A&E ‘chaos’ at Ulster Hospital sparks row
Patients were left lying for hours in the back of ambulances outside the Ulster Hospital’s accident and emergency department because it was unable to cope with the number of admissions, it has been claimed.
As a result a decision was taken to divert all ambulances in the South Eastern Trust to hospitals in Belfast for nearly six hours on Wednesday night.
The development has prompted calls for the South Eastern Trust to review controversial plans to close the A&E at Downe Hospital at night, with emergency care provided at the Ulster Hospital |instead.
Chair of the Stormont health committee Jim Wells said: “This has vindicated the concerns expressed by the Down community. Here we have discovered the hospital supposed to take on patients from the Downe is making people lie on trolleys and turning |patients away.”
An angry member of the public said he witnessed seven ambulances with patients onboard parked outside the A&E for two hours on Wednesday night.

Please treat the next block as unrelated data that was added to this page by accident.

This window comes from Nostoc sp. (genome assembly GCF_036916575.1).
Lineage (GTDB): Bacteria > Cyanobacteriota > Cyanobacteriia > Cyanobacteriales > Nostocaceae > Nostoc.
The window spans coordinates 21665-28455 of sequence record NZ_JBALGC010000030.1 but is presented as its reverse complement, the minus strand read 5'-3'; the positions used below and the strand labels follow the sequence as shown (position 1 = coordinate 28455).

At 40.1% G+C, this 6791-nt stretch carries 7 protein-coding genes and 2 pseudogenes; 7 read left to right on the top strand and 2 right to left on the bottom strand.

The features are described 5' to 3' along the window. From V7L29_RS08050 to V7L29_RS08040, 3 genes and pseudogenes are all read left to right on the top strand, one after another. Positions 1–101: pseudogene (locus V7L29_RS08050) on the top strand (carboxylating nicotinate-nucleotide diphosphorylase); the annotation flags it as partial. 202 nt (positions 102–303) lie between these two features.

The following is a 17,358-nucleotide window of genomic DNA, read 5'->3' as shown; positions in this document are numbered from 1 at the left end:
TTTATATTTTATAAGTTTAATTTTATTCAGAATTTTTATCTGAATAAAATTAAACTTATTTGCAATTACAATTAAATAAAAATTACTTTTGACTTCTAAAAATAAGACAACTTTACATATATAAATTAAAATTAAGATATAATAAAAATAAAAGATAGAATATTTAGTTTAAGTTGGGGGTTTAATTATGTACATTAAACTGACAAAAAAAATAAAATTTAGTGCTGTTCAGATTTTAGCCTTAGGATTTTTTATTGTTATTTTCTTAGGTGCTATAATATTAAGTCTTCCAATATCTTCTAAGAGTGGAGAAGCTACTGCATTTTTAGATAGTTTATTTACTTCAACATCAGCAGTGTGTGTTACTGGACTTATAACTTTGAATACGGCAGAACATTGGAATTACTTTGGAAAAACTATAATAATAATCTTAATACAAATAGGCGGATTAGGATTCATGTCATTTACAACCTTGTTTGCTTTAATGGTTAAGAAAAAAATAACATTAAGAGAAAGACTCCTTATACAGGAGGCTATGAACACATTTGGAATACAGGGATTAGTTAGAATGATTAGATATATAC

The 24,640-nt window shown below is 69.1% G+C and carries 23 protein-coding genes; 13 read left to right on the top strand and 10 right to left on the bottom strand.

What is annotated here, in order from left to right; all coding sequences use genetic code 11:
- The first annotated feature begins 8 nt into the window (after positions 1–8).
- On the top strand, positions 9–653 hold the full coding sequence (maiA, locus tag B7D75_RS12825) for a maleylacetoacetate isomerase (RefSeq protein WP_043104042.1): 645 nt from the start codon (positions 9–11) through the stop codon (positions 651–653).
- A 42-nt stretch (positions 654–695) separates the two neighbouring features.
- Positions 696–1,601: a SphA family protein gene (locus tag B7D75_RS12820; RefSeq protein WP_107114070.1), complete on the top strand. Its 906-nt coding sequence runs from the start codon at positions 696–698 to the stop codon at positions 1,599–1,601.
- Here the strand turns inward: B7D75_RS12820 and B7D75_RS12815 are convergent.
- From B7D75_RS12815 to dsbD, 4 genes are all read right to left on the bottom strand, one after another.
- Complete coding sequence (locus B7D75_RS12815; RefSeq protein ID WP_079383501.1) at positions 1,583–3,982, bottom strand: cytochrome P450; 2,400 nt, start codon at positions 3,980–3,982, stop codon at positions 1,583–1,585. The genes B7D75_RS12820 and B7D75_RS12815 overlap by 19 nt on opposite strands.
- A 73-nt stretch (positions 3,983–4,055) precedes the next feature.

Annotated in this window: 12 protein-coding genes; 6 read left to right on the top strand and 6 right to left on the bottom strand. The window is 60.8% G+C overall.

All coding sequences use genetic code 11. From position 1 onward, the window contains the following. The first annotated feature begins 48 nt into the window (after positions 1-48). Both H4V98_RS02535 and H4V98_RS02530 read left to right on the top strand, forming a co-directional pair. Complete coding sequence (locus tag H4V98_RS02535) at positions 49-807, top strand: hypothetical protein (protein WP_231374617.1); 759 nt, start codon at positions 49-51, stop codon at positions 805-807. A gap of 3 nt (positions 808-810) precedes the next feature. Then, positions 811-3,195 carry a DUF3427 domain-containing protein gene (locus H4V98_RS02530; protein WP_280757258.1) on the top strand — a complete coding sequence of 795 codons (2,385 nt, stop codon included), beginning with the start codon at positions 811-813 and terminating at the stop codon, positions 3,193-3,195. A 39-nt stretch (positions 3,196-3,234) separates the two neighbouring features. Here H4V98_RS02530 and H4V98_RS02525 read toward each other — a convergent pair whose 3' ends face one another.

“It’s a disgrace,” he said.
“Basically there wasn’t enough room inside the A&E to admit more patients so they were left in the back of the ambulances. While
the ambulances were sitting there they were tied up and unable to |respond to other emergency calls.
“A staff member I spoke to said it was like Beirut in the A&E with people lying everywhere. I can’t believe they are telling us the |Ulster will be able to cope when the Downe closes at night.”
A spokesman from the Northern Ireland Ambulance Service (NIAS) confirmed a protocol for diversion was implemented on Wednesday.
“As a result of annual winter pressures on the entire healthcare system in Northern Ireland, there are times when A&E |departments become stretched,” he said.
“Ambulances arriving at these departments are sometimes faced with delays and NIAS has in place systems and procedures to minimise the impact on our service delivery, seeking also to ensure that receiving A&E departments assist each other at times of severe pressure.
“At approximately 11pm on Wednesday, as a result of pressures being experienced at the Ulster Hospital’s A&E department and the resulting delays experienced by ambulance crews, NIAS implemented its divert protocols to divert all non-life threatening calls away from the Ulster Hospital to neighbouring hospitals |in Belfast.
“The divert remained in place until 4.30am on Thursday.”